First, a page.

Service. Let's work together. The second thing, of course, is, that

:32:21.:32:27.

the status of an advisor ought to be clear. If the status isn't clear,

:32:27.:32:31.

and if particularly you don't know how that advisor is being financed,

:32:31.:32:36.

then you are running a great risk. You risk a conflict of interest.

:32:36.:32:43.

What lesson do you draw? I think that transparency is the most

:32:43.:32:47.

important lesson, and in the coalition agreement it says that we

:32:47.:32:52.

should have a register of the lobbyists and trast transparency. I

:32:52.:32:56.

think that's the - transparency. I think that is the key lesson, when

:32:56.:33:00.

you're trying to run the Government, you ought to be very open about how

:33:00.:33:04.

you are doing it, as well as about the goals that you are trying to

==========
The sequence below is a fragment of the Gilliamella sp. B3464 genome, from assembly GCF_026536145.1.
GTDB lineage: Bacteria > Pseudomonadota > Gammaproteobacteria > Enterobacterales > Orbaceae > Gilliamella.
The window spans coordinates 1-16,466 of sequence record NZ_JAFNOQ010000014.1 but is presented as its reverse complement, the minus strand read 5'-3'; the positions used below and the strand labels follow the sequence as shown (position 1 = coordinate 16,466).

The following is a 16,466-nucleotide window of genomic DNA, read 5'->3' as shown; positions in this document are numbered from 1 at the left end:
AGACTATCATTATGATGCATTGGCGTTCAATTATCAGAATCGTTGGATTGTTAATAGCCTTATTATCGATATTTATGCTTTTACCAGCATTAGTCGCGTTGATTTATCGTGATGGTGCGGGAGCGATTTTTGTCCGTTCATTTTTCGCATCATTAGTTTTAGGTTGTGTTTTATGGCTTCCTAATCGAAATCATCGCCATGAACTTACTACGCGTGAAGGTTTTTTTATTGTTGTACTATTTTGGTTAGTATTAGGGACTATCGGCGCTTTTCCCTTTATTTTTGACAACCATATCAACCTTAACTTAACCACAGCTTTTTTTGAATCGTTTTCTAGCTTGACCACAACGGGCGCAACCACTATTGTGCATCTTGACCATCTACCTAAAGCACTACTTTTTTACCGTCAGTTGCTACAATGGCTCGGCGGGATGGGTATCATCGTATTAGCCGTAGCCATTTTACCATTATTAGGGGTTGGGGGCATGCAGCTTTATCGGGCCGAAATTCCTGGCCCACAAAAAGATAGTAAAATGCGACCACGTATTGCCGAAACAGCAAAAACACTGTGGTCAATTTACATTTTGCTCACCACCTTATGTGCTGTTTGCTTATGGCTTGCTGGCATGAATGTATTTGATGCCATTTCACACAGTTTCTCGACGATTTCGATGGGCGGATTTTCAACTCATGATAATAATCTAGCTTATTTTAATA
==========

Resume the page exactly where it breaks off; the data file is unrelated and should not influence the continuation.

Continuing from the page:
:33:04.:33:11.

pursue. It is absolutely key, isn't it, that the taxpayer knows what

:33:11.:33:14.

lobbyists ministers are meeting, what they are discussing, and that

:33:14.:33:18.

there is an independent witness there taking proper notes? If there

:33:19.:33:22.

are, we talk about lobbyists in this way, but remember this is also

:33:22.:33:27.

about how to consult on the best future of Government policy. Let me

:33:27.:33:31.

give you an example. The British Horse Racing Authority, you might

:33:31.:33:35.

call them a lobbyist, they actually work extremely hard for the

:33:35.:33:41.

betterment of a sport that millions of your viewers will enjoy. So,

:33:41.:33:46.

having those sorts of contacts is crucial for a Government, for any

:33:46.:33:49.

politician to have a feel for what's happening on the real world.

:33:49.:33:52.

You are constantly telling people on this programme you have got to

:33:52.:33:58.

be more in touch, and so, being able to have those sorts of

:33:58.:34:02.

conversations is important. Let's be transparent about it. There is a

:34:02.:34:05.

register, which we have been promised, since long before the

:34:05.:34:09.

election, by your party, still not in existence? It is in the

:34:10.:34:12.

coalition agreement, and I don't know whether you have noticed, but